Quantitative Skills > Teaching Resources > Activities > Angle of Repose

Angle of Repose

Carla Whittington and Dr. Eric M. D. Baer (derived from material originally published in Whittington and Baer, 2005)

Geology Program, Highline Community College
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This activity was selected for the On the Cutting Edge Reviewed Teaching Collection

This activity has received positive reviews in a peer review process involving five review categories. The five categories included in the process are

  • Scientific Accuracy
  • Alignment of Learning Goals, Activities, and Assessments
  • Pedagogic Effectiveness
  • Robustness (usability and dependability of all components)
  • Completeness of the ActivitySheet web page

For more information about the peer review process itself, please see http://serc.carleton.edu/NAGTWorkshops/review.html.

This page first made public: Mar 28, 2006


In this activity students measure the maximum slope at which grains are stable (angle of repose). They explore how different properties of the sediment influence slope stability and lead to different slope failures (mass movements). The results are then used to examine the nature, frequency, timing, and causes of landsliding events in Seattle.

Students make piles from a variety of sediments and measure (either with a protractor or using basic trigonometry) the angle. They examine sediments with different sizes as well as different angularities. They also add water to the piles to evaluate its impact.

Learning Goals

Angle of repose Upon completion of this exercise, students should be able to:

Context for Use

This is a short activity we use in a variety of classes including an intro to geohazards course, physical geology, and an intro level geomorphology course. There is no previous knowledge required.
This activity can be done in an hour to two hours in an introductory class.

Teaching Notes and Tips

Students need to be warned to take their measurements with care and precision. If they are little off, they could have difficulty answering the questions well. Also, students tend to make small piles which increases error. (This is a terrific place to discuss error and propagation of error).

This activity requires some additional materials:

The gravel can be easily purchased at a pet shop - aquarium gravel works wonderfully. Most hardware or home improvement stores sell sand and gravel as well.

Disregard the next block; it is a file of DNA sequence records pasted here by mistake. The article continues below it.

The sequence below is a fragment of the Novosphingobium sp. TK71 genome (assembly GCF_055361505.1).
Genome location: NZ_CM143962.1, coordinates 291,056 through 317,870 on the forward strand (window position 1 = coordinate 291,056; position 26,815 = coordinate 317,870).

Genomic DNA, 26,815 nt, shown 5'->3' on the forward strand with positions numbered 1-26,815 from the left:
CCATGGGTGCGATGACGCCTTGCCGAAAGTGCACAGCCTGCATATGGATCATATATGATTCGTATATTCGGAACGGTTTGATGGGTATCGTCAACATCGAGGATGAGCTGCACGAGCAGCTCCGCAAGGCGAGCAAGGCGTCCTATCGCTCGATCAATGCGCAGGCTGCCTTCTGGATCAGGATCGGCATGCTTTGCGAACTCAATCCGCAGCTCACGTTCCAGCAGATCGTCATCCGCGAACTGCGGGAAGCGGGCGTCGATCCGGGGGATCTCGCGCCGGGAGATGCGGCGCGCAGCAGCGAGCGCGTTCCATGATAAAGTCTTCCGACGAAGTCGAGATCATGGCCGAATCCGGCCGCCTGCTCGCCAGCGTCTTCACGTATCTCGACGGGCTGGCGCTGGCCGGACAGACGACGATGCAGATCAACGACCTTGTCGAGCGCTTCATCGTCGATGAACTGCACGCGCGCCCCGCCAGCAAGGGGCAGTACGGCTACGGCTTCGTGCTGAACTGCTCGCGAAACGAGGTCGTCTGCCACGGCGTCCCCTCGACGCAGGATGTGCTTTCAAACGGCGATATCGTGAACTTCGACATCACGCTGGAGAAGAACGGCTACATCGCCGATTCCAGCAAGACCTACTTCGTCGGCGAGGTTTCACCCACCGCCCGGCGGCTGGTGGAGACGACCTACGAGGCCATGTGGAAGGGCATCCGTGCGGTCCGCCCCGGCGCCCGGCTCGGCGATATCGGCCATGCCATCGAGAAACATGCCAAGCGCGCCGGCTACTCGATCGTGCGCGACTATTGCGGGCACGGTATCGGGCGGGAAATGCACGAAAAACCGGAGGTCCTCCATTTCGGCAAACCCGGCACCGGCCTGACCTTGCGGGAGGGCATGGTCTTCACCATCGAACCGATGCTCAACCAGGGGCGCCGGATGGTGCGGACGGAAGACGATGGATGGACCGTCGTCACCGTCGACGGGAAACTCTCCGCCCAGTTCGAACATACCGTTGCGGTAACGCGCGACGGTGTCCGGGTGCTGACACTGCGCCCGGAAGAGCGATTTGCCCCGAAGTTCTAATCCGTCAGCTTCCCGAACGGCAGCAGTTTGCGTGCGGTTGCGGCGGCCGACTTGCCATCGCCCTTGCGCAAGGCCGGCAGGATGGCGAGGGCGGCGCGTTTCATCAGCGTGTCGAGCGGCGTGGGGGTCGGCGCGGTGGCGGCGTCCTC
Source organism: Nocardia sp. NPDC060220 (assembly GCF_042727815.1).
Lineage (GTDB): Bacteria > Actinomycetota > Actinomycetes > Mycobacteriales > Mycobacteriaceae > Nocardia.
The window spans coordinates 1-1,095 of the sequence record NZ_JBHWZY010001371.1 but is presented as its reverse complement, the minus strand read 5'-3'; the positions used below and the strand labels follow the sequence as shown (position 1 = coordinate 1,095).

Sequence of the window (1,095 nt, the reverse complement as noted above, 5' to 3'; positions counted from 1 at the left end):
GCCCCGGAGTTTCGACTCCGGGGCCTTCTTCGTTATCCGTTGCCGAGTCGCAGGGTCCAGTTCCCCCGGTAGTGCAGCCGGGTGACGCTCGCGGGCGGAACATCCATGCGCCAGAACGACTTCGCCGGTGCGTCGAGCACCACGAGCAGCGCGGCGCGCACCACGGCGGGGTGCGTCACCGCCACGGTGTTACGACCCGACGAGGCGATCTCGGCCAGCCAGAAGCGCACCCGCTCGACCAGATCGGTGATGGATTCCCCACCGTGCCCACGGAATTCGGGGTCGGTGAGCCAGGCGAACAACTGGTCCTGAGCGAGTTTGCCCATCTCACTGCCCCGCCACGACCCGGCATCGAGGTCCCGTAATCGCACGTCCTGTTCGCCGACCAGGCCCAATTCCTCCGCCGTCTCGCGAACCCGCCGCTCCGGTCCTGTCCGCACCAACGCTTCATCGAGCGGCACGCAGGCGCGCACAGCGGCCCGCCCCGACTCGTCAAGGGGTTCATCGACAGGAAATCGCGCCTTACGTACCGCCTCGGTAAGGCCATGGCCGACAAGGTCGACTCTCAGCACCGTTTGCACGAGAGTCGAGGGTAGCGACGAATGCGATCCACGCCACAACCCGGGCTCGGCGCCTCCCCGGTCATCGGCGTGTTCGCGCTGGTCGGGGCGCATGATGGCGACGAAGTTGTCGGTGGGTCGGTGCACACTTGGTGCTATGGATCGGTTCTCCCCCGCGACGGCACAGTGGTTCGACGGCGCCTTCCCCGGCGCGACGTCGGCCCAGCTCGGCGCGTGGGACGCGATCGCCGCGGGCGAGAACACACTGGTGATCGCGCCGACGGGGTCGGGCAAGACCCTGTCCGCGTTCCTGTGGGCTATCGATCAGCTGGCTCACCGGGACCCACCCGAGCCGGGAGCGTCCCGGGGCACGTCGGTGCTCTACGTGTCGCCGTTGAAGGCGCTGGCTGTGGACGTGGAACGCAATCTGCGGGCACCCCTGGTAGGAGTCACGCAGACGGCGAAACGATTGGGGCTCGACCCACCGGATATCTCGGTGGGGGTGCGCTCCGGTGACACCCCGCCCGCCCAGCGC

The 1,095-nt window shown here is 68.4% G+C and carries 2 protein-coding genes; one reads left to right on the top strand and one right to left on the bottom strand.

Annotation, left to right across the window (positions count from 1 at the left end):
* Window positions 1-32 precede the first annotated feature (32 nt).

Teaching Materials

Angle of repose instructions and student worksheet (Microsoft Word 197kB Feb11 06) The complete directions for the students are here, along with spaces for them to write in answers. I have them put all their answers on one sheet of paper, which is the back page, to facilitate grading. It also allows them to keep their directions and notes for review.


I grade the submitted worksheet.

References and Resources

I highly recommend the students use trig to determine the angle of repose. The trigonometry page can be a useful resource for this.

Controlled Vocabulary Terms

Subject: Environmental Science:Natural Hazards:Mass Wasting, Geoscience:Geology:Sedimentary Geology, Geomorphology
Resource Type: Activities:Classroom Activity
Inquiry Level: Guided Inquiry, Step-By-Step Instruction
Special Interest: Local Issue, Quantitative, 2YC:Geo2YC, Geo2YC- OLD DO NOT USE, Hazards
Grade Level: College Lower (13-14), High School (9-12)
Learning Environment: Laboratory
Quantitative Skills: Graphs, Probability and Statistics:Data Trends, Problem Solving:Equations, Arithmetic/Computation, Geometry and Trigonometry
Ready for Use: Ready to Use, Tested
Use: Illustrating concepts and ideas
Data Source: Observational Data
Geologic Setting: Earth Surface
Earth System Topics: Surface Processes:Weathering, Erosion, Mass Wasting
Quantitative Skills Activity Type: Classroom Activity, Short Activity, Lab Activity
Science Background Required: Basic scientific background required, Broadly accessible
Topics: Earth surface:Sedimentary Geology
Solid Earth Processes: Weathering/Erosion
Theme: Teach the Earth:Course Topics:Environmental Science, Teach the Earth:Teaching Environments:Intro Geoscience, Teach the Earth:Course Topics:Geomorphology, Sedimentary Geology, Teach the Earth:Teaching Environments:Two-Year Colleges, Teach the Earth:Incorporating Societal Issues:Hazards

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